Thurlow Wed 22-May-13 21:29:44

Well, considering most of the estimates take in to account smoking-related illness, there figures really do speak for themselves.

You haven't answered all the questions about what other illnesses and people shouldn't be treated.

(FWIW, I was that smoker outsider the hospital but everyone saying people should walk as far away from windows and doors is completely right)

pictish Wed 22-May-13 21:30:27

Ok. I'll answer for you. None. That's how many. You don't know of a single person who has had their health ruined by walking past a smoker in a doorway.

You're just opening your mouth and letting your stomach rumble.

Salmotrutta Wed 22-May-13 21:32:02

The maths is straightforward.

Smokers pay in about £10 billion and cost around £3 billion.

We are subsidising others with our taxes. wink

Plus, we mostly die off before we start costing money in geriatric care etc.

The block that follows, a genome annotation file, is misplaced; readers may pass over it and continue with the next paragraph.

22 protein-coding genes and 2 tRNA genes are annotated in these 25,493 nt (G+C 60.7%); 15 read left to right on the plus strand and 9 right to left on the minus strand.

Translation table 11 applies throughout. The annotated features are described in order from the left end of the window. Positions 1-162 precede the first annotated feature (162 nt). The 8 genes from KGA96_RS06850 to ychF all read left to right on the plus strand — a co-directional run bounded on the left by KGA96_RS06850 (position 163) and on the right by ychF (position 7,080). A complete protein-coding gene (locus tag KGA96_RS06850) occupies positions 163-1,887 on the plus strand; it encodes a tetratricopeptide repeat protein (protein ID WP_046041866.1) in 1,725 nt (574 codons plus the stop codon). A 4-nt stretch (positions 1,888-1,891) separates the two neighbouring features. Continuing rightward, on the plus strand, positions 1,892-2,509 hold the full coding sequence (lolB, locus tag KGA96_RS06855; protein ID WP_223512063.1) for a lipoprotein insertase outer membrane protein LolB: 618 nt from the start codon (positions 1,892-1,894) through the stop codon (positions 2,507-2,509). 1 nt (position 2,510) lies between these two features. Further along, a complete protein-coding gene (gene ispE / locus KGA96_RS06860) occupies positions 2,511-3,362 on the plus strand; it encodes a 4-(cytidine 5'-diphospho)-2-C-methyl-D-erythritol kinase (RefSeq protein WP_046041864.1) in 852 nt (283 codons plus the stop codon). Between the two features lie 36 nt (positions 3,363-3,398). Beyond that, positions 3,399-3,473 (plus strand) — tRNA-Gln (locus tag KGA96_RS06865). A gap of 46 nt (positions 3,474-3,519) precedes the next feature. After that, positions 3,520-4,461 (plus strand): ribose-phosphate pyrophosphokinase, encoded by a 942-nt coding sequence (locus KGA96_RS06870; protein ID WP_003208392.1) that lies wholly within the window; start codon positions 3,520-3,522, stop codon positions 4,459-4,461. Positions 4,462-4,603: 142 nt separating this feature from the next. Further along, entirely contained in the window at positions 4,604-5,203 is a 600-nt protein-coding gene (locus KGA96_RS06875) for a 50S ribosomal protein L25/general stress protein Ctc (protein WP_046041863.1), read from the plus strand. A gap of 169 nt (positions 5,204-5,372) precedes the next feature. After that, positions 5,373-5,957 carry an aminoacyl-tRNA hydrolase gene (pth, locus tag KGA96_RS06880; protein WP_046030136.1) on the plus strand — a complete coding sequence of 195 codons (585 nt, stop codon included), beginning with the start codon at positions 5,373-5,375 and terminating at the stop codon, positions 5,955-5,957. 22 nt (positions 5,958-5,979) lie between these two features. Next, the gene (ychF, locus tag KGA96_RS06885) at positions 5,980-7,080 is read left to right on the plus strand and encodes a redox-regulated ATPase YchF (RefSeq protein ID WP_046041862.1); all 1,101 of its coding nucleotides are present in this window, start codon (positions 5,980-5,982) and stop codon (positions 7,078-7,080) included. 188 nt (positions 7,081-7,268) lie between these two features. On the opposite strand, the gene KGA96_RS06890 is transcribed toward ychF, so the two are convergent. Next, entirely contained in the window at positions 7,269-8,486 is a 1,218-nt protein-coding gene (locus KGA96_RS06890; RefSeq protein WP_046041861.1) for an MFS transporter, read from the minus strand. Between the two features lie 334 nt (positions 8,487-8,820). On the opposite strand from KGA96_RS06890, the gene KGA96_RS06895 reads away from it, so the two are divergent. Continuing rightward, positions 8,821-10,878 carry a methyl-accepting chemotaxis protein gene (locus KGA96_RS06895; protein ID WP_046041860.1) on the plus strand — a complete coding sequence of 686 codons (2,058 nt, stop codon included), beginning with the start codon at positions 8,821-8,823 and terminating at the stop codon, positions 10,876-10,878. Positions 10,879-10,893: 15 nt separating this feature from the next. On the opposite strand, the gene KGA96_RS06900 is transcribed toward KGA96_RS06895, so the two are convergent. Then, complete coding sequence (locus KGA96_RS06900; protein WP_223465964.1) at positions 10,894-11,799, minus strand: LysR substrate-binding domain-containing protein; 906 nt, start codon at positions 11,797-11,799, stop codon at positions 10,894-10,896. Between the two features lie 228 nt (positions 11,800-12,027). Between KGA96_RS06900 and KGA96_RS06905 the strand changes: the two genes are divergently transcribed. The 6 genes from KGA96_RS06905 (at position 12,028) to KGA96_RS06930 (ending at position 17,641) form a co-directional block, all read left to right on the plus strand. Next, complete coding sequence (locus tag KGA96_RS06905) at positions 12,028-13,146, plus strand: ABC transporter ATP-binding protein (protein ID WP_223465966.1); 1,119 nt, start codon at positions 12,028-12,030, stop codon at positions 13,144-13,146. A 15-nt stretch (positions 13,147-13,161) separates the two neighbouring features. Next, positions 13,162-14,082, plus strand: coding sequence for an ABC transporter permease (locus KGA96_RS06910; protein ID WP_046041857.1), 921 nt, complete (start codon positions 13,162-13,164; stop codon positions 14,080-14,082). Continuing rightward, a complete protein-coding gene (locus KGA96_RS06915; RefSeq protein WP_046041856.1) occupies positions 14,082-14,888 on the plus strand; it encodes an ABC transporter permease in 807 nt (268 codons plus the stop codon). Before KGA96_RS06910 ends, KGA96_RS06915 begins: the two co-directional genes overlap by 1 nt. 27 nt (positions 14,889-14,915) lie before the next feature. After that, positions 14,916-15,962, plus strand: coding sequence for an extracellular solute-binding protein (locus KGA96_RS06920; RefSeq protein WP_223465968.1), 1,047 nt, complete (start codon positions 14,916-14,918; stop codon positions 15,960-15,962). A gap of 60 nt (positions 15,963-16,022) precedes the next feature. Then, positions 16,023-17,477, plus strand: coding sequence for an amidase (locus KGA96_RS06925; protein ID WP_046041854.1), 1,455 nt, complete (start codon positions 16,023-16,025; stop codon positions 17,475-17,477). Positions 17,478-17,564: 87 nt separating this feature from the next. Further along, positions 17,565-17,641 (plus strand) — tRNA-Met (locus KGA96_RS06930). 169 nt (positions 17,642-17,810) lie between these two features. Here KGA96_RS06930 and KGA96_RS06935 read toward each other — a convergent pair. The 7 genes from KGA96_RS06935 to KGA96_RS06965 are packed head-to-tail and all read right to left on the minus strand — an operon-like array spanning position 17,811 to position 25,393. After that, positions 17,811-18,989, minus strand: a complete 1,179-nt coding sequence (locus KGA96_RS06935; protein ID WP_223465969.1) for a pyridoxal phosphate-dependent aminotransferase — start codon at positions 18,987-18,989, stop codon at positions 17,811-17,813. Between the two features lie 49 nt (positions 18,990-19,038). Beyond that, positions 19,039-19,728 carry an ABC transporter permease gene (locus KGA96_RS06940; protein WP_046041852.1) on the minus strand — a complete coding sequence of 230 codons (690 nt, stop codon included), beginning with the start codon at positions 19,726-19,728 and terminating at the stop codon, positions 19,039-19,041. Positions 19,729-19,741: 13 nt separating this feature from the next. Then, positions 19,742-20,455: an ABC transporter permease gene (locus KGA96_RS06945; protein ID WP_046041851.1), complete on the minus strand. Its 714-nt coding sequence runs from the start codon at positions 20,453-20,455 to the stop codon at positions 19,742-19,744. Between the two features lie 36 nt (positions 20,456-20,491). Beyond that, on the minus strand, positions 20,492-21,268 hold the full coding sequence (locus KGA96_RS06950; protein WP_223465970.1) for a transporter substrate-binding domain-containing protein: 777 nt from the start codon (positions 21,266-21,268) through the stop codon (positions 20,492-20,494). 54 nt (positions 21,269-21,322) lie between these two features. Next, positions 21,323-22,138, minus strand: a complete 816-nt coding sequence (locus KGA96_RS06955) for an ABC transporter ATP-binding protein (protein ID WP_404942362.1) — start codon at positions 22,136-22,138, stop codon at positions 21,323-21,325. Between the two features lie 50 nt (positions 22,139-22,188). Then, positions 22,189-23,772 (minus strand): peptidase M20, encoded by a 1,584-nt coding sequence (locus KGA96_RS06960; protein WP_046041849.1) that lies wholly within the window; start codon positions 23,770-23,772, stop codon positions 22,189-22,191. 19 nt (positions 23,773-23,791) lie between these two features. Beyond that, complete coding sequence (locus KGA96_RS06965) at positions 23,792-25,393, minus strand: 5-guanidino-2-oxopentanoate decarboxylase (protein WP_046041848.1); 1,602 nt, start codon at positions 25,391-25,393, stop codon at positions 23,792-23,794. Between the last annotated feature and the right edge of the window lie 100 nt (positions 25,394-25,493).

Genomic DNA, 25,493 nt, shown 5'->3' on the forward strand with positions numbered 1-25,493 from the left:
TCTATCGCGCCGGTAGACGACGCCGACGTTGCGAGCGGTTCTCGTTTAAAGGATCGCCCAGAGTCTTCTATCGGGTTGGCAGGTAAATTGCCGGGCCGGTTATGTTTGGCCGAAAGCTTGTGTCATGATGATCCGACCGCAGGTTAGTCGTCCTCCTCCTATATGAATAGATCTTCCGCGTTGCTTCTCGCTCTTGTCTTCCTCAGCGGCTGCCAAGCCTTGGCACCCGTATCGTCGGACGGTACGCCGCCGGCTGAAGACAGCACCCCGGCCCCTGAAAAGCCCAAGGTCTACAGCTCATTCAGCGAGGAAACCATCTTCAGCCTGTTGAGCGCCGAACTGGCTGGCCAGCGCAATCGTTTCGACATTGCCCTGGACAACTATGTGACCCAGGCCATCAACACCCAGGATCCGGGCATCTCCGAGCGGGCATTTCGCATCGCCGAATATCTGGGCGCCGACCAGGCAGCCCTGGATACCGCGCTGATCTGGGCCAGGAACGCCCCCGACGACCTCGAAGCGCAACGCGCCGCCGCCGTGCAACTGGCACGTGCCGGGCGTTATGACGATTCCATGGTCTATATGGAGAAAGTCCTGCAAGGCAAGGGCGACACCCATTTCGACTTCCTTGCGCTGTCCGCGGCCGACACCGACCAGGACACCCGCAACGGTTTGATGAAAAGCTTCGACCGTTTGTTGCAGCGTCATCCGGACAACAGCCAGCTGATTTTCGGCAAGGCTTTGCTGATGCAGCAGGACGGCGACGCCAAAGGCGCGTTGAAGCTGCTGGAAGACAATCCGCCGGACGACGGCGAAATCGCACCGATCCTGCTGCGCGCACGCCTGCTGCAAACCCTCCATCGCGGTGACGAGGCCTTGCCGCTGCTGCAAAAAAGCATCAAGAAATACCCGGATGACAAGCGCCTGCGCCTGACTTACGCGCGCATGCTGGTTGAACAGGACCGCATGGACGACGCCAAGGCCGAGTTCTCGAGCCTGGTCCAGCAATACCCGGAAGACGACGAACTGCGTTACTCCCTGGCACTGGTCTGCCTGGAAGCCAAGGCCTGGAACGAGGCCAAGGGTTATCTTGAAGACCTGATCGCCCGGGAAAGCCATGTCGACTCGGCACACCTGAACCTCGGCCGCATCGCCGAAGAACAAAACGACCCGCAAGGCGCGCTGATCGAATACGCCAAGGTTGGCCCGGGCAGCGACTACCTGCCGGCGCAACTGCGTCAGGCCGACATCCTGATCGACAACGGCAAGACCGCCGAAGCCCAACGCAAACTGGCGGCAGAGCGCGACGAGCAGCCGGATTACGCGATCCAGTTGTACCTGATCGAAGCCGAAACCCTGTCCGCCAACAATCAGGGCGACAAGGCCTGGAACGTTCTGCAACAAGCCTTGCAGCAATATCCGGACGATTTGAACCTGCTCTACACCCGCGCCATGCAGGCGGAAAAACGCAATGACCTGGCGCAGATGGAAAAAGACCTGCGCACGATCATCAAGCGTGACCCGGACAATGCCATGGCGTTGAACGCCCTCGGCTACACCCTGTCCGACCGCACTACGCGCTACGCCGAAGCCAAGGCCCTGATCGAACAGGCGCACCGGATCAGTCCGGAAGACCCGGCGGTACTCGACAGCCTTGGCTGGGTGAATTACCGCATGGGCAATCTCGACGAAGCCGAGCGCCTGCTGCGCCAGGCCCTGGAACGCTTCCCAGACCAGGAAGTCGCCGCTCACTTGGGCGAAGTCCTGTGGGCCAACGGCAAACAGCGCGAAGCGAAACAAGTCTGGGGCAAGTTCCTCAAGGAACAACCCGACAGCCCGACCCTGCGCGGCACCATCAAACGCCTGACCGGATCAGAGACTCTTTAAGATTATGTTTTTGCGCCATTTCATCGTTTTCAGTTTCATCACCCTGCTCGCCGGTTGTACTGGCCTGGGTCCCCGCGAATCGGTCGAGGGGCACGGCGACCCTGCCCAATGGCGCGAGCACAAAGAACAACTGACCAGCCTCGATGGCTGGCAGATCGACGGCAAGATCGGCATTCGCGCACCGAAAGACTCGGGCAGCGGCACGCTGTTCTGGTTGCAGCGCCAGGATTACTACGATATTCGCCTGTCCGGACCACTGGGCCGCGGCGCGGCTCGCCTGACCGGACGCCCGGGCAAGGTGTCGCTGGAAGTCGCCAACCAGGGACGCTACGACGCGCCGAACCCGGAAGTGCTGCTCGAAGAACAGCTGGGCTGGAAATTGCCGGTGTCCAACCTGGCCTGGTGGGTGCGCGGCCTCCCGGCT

It's a win- win.

ladyMaryQuiteContrary Wed 22-May-13 21:32:21

What makes your right to smoke more important than someone's right to breathe clean air, pictish? confused

flanbase Wed 22-May-13 21:32:34

pictish -my health is damaged by being in passive smoke. The smallest amount has devistating effects

Thurlow Wed 22-May-13 21:32:36

Very true about the geriatric care, salmotrutta grin

Salmotrutta Wed 22-May-13 21:33:07

Oh, and I'd never smoke around any doorway. I don't think that's fair.

flanbase Wed 22-May-13 21:33:09

shakey - your answer is in the word "morbidly"

Shakey1500 Wed 22-May-13 21:33:43